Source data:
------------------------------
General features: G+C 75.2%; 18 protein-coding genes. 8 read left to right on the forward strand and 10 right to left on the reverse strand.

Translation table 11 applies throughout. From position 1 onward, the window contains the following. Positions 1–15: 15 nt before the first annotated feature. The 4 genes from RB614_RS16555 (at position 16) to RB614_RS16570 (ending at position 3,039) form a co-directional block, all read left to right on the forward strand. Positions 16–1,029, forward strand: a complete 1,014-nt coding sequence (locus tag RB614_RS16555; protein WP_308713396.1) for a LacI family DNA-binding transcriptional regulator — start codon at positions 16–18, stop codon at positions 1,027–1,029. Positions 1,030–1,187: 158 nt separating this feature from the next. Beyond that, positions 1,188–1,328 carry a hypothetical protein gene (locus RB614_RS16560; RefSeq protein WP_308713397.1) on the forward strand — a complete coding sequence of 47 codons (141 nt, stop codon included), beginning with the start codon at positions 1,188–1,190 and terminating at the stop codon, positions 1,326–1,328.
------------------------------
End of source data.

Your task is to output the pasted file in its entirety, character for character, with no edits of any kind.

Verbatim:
General features: G+C 75.2%; 18 protein-coding genes. 8 read left to right on the forward strand and 10 right to left on the reverse strand.

Translation table 11 applies throughout. From position 1 onward, the window contains the following. Positions 1–15: 15 nt before the first annotated feature. The 4 genes from RB614_RS16555 (at position 16) to RB614_RS16570 (ending at position 3,039) form a co-directional block, all read left to right on the forward strand. Positions 16–1,029, forward strand: a complete 1,014-nt coding sequence (locus tag RB614_RS16555; protein WP_308713396.1) for a LacI family DNA-binding transcriptional regulator — start codon at positions 16–18, stop codon at positions 1,027–1,029. Positions 1,030–1,187: 158 nt separating this feature from the next. Beyond that, positions 1,188–1,328 carry a hypothetical protein gene (locus RB614_RS16560; RefSeq protein WP_308713397.1) on the forward strand — a complete coding sequence of 47 codons (141 nt, stop codon included), beginning with the start codon at positions 1,188–1,190 and terminating at the stop codon, positions 1,326–1,328.